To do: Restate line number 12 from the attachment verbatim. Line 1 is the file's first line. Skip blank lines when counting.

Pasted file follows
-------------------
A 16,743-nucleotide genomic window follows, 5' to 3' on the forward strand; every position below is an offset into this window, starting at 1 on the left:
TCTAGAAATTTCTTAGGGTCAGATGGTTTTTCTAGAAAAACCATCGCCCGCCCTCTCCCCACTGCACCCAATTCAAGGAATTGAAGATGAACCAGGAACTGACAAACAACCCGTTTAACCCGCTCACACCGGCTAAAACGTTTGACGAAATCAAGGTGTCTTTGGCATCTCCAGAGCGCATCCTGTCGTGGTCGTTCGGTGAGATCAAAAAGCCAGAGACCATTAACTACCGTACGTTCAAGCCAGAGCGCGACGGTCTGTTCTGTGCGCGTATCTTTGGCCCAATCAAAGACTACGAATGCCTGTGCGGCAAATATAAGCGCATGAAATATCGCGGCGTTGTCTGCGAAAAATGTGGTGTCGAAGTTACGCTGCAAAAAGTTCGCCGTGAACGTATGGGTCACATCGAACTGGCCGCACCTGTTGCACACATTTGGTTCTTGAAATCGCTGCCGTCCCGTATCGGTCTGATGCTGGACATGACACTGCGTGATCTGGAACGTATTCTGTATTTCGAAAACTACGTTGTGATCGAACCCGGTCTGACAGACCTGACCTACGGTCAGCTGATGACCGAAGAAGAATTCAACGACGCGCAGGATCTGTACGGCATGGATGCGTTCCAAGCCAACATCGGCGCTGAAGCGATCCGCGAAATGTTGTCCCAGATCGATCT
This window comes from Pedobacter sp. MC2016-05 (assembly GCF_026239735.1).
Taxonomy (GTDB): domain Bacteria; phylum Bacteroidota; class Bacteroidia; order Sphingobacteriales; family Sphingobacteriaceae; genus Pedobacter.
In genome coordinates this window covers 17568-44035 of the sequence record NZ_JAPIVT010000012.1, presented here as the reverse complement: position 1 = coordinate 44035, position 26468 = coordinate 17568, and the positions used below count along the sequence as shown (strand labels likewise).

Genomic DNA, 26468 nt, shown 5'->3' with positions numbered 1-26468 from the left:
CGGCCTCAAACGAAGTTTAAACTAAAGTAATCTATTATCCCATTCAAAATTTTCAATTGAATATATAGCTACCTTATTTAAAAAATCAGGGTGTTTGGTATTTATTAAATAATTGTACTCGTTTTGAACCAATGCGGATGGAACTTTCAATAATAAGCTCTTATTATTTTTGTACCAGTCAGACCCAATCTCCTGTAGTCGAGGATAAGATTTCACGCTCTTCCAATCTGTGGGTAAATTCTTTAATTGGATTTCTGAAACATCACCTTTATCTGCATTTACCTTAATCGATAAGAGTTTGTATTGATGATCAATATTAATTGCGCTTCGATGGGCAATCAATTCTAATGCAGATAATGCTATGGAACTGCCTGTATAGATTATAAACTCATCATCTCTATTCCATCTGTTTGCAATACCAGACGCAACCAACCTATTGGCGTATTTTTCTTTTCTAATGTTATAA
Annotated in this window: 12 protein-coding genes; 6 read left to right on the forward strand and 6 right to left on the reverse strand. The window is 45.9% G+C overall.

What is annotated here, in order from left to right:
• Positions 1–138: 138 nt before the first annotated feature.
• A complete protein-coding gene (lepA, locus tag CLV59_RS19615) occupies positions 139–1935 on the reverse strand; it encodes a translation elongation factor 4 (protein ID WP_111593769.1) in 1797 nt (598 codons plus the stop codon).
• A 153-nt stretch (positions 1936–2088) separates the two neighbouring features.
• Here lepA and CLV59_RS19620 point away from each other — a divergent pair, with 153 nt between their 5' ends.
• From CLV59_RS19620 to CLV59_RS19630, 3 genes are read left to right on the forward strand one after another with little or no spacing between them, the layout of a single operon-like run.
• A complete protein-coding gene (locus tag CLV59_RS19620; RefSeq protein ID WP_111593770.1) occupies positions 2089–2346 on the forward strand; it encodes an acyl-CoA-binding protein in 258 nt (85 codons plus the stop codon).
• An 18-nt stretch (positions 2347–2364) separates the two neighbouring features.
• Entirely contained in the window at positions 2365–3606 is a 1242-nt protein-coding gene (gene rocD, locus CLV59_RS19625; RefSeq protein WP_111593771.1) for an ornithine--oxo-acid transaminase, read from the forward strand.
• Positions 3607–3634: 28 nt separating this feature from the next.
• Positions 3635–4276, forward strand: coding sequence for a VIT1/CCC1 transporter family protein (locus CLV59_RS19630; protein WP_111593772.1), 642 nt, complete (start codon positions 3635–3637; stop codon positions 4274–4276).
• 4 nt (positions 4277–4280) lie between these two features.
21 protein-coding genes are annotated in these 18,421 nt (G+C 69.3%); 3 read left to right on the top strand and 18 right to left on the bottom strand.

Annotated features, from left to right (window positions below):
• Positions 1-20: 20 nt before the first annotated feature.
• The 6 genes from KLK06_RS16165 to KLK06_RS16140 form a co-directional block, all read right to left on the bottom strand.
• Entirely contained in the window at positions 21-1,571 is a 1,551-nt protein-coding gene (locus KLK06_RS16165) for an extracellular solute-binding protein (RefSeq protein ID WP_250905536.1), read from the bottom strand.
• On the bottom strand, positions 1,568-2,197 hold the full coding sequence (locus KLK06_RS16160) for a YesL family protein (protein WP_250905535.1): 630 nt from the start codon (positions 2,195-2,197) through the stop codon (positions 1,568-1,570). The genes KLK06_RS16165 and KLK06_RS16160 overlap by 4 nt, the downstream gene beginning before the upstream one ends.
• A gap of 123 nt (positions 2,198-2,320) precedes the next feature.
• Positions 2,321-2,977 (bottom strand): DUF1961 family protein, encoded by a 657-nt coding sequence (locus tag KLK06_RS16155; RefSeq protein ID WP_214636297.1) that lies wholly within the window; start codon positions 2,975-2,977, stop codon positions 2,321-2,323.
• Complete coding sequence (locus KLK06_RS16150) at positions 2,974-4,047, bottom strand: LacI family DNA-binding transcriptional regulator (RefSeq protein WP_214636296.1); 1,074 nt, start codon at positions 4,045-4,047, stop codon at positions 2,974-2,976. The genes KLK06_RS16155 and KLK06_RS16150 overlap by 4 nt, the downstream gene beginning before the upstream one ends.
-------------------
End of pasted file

• A 153-nt stretch (positions 1936–2088) separates the two neighbouring features.